Britain, interestingly, did things differently. The honeymoon period after entry more than three decades ago was pretty disastrous. But by not integrating as fast as other member states, both in terms of the single currency and the social model, it secured advantages even as a mature member state. One bit of good news last week was that Britain retained its opt-out on the 48-hour week.

What happens now? Nobody is talking about an EU break-up, but there is plenty of speculation, touched on here last week, about the euro. A report last week that Germany’s finance minister and Bundesbank (central bank) president have discussed its demise was swiftly played down but that did not kill the idea of a break-up. Stern, the German magazine that reported the discussion, says the euro is making the Federal Republic’s economy “kaputt”; no translation needed.

Stuart Thomson, an economist with Charles Stanley Sutherlands, the stockbroker, says in a paper that the French referendum was the beginning of the end for the euro. The collapse of monetary union is inevitable by 2020, he writes, as the European economy comes under increasing pressure, not least from its ageing population. But he also sees a 50% probability of a partial break-up by 2008, with one or more member states withdrawing, partly as a consequence of the currency- market backlash as China and Japan abandon their policy of supporting the dollar through large-scale purchases of US government bonds.

History is on his side. Every previous monetary union in Europe, such as the Latin Monetary Union of 1865-1927, ended in failure.

There is a difference between a “no” vote on the constitution by EU citizens and a “yes” to the collapse of monetary union. But the constitution votes by the French and Dutch show that support for the European project is thin and that people’s willingness to make economic sacrifices for what used to be seen as the greater good of EU integration is limited.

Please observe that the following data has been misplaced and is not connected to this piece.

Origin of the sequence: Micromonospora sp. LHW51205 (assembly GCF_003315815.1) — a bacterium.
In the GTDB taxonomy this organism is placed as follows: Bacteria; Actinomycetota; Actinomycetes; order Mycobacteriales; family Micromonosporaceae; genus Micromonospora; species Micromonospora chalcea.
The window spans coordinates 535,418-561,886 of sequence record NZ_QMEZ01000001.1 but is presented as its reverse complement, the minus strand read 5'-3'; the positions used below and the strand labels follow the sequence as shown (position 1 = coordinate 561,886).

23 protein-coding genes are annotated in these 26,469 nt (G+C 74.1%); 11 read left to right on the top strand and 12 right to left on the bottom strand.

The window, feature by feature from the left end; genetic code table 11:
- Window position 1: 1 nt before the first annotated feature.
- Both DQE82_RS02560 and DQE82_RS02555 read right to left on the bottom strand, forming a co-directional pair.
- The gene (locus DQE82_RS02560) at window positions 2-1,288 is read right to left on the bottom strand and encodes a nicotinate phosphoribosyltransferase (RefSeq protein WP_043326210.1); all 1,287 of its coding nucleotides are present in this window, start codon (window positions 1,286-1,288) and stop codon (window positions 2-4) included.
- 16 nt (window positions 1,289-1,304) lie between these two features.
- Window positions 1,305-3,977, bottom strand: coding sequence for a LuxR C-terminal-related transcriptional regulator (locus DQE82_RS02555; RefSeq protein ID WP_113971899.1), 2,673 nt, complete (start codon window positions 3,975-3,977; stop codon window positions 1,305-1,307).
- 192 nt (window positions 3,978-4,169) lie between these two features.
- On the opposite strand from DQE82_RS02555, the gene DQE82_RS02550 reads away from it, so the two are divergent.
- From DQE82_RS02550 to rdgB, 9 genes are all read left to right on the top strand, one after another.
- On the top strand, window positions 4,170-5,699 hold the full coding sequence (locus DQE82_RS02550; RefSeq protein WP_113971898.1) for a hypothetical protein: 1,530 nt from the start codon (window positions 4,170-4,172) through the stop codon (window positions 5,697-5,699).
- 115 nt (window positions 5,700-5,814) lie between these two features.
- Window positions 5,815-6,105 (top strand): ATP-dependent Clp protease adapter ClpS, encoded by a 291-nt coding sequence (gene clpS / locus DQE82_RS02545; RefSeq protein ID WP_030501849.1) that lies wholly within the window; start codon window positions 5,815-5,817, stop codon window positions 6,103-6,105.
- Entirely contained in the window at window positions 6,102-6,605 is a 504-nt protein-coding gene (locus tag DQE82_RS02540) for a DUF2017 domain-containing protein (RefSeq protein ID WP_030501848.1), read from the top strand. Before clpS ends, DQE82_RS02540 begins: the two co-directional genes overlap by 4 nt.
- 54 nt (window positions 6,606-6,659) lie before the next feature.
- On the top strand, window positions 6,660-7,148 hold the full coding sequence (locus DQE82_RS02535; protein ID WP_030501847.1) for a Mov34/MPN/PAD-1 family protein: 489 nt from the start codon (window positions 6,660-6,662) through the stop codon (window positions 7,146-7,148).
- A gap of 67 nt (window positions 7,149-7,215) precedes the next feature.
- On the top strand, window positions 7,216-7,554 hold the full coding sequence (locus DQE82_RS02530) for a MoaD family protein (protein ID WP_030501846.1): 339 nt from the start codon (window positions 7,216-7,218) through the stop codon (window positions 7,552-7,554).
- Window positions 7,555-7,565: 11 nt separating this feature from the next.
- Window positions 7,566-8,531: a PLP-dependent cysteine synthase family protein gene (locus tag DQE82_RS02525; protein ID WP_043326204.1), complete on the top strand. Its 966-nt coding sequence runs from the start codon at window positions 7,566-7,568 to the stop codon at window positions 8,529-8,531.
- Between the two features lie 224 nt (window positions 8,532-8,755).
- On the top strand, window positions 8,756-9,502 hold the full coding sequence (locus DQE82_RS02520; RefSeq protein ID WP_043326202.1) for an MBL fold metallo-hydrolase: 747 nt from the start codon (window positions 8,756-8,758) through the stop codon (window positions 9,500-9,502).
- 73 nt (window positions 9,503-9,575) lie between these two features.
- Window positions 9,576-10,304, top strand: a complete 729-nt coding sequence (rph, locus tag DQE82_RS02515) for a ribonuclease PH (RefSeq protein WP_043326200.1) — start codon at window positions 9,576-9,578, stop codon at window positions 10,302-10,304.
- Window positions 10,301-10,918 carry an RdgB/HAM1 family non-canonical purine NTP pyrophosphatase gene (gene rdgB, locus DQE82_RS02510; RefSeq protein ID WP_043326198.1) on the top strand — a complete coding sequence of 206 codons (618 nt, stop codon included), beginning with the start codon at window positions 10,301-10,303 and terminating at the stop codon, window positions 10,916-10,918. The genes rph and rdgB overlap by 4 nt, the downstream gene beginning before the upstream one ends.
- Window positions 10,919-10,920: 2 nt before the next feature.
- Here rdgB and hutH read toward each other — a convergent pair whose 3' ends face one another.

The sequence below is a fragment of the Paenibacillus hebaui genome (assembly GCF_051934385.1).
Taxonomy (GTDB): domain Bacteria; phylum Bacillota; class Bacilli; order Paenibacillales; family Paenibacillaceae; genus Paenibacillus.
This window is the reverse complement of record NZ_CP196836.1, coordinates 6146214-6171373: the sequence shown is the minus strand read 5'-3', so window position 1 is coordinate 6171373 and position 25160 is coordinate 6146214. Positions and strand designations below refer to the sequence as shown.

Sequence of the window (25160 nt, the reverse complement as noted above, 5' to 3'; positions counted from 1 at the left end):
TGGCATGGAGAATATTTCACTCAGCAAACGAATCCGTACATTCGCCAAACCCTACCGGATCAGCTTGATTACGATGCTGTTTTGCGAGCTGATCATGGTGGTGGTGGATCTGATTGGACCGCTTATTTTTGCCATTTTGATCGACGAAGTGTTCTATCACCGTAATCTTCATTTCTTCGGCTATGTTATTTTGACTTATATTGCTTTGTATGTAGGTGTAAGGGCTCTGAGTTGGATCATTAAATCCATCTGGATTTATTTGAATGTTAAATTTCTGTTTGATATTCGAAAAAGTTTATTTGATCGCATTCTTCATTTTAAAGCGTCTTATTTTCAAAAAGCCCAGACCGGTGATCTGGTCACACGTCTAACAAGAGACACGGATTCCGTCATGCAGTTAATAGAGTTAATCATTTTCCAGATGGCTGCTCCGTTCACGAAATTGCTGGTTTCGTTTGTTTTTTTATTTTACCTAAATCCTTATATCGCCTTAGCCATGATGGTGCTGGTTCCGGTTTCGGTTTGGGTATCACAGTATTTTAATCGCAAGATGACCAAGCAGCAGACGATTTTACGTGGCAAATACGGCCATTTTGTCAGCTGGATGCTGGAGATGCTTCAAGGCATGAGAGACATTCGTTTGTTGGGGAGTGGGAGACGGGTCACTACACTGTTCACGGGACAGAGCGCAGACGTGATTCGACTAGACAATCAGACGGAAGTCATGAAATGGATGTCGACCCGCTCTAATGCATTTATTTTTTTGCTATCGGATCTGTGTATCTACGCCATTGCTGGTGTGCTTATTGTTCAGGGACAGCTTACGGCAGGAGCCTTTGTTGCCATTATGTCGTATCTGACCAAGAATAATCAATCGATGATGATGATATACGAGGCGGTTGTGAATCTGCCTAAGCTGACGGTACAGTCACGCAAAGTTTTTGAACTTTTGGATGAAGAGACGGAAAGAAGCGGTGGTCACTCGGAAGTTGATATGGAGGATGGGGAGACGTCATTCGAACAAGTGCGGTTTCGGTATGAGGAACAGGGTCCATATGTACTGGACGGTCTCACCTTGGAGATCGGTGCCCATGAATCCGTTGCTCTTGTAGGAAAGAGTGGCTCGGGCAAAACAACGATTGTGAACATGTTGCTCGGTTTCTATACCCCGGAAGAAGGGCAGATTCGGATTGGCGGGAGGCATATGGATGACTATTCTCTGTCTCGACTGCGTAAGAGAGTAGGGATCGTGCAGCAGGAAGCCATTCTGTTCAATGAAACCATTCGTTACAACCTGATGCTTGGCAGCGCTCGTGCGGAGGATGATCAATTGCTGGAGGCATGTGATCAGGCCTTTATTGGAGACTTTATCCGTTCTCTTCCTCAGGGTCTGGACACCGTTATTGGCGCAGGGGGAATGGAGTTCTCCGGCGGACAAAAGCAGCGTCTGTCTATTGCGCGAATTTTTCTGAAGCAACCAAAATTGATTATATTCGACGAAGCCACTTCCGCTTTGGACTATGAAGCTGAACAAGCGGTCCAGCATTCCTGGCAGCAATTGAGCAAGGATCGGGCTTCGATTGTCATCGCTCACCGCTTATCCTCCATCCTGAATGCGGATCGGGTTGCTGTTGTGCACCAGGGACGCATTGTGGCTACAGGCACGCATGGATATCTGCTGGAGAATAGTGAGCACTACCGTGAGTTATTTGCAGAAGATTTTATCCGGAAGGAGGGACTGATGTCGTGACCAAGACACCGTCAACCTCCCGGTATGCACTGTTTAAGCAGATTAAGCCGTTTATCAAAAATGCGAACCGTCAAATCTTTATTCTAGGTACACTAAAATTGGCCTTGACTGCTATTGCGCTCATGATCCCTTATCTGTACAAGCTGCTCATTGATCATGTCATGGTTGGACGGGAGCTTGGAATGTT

The music is coming to a close and the euro isn’t singing any more.

PS: Grim, that’s the only way to describe the data coming out of Britain at the moment. The purchasing managers’ index suggests that UK manufacturing is contracting at a faster rate than it is in Europe. The CBI says retailing remained depressed last month, while the retail traffic index from consultants SPSL showed barely any improvement in May from April’s extremely subdued levels, despite two bank holidays during the month.

Financial markets are picking up the shift from worries about inflation to concerns about growth. The US 10-year bond yield dropped below the symbolic 4% level last week.

The monetary policy committee will meet this week to consider what to do about this slowdown. It will be the last meeting for Marian Bell, who has been a quiet but sensibly dovish MPC member, before her replacement by David Walton of Goldman Sachs. A “no change” verdict this week looks assured, but how long before the first cut? The money markets, having thought the Bank would hold off any move until November, are now starting to focus on the possibility of an August cut, which would be exactly a year after the MPC’s last hike. It depends, as always, on the data. The committee will take a bit of shifting but if the figures continue as weak as they have been in the past few weeks, the markets may well be right.

Finally, thanks to the many people who pointed out a slip of the pen and an inversion of the euro-sterling rate in last week’s story on the single currency and the referendum votes. The euro, to put things straight, has fallen in the past few days from just below £0.69 to just above £0.67.

From The Sunday Times, June 5 2005